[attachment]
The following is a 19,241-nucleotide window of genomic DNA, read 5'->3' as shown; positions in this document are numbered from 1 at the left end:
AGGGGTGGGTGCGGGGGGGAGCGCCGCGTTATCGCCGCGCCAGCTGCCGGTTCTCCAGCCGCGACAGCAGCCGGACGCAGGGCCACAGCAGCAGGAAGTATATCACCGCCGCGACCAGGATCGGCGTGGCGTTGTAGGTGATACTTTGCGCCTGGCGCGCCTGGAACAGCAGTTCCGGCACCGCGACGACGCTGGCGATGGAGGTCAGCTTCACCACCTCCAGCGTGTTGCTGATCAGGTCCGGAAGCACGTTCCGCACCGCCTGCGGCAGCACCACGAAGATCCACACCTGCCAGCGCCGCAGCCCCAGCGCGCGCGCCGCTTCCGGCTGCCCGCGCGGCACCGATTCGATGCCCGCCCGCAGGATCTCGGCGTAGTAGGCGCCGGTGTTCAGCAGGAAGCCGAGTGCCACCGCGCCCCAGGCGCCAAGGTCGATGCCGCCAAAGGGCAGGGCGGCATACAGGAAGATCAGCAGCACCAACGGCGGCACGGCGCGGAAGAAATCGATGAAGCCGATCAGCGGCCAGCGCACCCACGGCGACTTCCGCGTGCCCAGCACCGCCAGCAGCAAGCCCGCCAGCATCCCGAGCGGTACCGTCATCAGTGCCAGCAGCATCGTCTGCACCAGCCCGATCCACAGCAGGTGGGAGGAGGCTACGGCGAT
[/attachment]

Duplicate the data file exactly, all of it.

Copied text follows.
The following is a 19,241-nucleotide window of genomic DNA, read 5'->3' as shown; positions in this document are numbered from 1 at the left end:
AGGGGTGGGTGCGGGGGGGAGCGCCGCGTTATCGCCGCGCCAGCTGCCGGTTCTCCAGCCGCGACAGCAGCCGGACGCAGGGCCACAGCAGCAGGAAGTATATCACCGCCGCGACCAGGATCGGCGTGGCGTTGTAGGTGATACTTTGCGCCTGGCGCGCCTGGAACAGCAGTTCCGGCACCGCGACGACGCTGGCGATGGAGGTCAGCTTCACCACCTCCAGCGTGTTGCTGATCAGGTCCGGAAGCACGTTCCGCACCGCCTGCGGCAGCACCACGAAGATCCACACCTGCCAGCGCCGCAGCCCCAGCGCGCGCGCCGCTTCCGGCTGCCCGCGCGGCACCGATTCGATGCCCGCCCGCAGGATCTCGGCGTAGTAGGCGCCGGTGTTCAGCAGGAAGCCGAGTGCCACCGCGCCCCAGGCGCCAAGGTCGATGCCGCCAAAGGGCAGGGCGGCATACAGGAAGATCAGCAGCACCAACGGCGGCACGGCGCGGAAGAAATCGATGAAGCCGATCAGCGGCCAGCGCACCCACGGCGACTTCCGCGTGCCCAGCACCGCCAGCAGCAAGCCCGCCAGCATCCCGAGCGGTACCGTCATCAGTGCCAGCAGCATCGTCTGCACCAGCCCGATCCACAGCAGGTGGGAGGAGGCTACGGCGAT